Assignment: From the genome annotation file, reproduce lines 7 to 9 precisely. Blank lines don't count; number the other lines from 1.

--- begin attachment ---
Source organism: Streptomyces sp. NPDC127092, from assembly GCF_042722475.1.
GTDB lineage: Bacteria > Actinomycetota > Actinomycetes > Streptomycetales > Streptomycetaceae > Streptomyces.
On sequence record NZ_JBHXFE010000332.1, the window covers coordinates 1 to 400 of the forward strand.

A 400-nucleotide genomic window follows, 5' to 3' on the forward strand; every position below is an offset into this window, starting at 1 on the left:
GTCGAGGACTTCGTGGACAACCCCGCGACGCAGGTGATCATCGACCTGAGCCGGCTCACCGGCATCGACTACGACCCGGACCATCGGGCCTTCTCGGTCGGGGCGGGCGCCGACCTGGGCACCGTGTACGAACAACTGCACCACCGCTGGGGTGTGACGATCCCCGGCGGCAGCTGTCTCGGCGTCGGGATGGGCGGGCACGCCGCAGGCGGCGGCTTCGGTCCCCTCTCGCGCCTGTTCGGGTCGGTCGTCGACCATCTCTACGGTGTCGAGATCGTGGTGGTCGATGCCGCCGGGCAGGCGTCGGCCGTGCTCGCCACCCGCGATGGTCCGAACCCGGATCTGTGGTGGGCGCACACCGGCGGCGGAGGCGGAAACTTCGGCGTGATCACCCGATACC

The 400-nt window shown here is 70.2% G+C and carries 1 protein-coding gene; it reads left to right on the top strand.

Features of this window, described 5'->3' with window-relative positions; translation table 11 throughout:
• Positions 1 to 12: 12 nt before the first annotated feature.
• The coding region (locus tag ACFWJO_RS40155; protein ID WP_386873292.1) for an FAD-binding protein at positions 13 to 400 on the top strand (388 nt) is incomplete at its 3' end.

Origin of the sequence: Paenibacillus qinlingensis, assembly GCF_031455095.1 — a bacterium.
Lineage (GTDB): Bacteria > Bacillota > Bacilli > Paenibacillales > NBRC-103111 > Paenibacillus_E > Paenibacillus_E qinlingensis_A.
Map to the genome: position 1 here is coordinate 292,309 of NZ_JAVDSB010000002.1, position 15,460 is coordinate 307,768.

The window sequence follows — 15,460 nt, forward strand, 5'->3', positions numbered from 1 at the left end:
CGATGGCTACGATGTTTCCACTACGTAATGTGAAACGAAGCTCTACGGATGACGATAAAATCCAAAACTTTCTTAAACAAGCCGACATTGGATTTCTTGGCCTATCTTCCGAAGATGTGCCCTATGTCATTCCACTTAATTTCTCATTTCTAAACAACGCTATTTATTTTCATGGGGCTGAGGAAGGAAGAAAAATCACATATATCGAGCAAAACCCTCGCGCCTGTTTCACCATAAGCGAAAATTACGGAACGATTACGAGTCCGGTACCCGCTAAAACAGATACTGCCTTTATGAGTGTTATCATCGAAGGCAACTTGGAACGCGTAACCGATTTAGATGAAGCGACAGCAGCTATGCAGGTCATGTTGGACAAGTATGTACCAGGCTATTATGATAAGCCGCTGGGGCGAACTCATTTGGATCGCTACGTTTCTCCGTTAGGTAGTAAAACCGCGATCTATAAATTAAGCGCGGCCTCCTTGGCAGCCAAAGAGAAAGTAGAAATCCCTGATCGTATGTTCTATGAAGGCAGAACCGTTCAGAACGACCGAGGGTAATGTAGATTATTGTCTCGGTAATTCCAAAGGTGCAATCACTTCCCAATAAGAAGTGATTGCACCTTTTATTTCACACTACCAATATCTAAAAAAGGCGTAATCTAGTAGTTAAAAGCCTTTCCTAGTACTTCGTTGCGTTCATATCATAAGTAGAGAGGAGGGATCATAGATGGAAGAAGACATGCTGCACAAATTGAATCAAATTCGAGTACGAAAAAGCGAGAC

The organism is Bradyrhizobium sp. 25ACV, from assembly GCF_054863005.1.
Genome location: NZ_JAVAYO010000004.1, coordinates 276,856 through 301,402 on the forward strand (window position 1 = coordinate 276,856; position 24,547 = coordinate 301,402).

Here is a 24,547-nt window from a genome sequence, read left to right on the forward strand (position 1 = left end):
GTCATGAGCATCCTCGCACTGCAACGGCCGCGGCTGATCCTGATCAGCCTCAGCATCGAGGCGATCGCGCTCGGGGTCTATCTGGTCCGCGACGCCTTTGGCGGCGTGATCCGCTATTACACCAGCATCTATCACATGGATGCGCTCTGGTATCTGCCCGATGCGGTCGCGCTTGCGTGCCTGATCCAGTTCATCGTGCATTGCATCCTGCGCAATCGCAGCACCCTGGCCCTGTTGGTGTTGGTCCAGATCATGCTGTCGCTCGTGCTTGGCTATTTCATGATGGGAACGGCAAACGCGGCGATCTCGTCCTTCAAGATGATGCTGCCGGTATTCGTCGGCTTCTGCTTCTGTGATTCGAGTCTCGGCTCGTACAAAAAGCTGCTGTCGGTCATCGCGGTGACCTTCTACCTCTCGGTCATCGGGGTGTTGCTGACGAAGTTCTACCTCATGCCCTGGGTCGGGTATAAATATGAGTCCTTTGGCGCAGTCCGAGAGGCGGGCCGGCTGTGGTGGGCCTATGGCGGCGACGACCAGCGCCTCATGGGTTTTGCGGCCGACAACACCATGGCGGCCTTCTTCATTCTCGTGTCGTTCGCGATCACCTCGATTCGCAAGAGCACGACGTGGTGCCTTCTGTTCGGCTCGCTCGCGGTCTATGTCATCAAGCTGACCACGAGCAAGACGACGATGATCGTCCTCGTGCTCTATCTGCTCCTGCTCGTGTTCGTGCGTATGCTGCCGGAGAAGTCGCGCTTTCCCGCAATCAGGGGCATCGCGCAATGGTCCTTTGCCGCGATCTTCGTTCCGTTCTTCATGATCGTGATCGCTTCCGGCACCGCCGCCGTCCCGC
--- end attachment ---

Features of this window, described 5'->3' with window-relative positions; translation table 11 throughout:
• Positions 1 to 12: 12 nt before the first annotated feature.
• The coding region (locus tag ACFWJO_RS40155; protein ID WP_386873292.1) for an FAD-binding protein at positions 13 to 400 on the top strand (388 nt) is incomplete at its 3' end.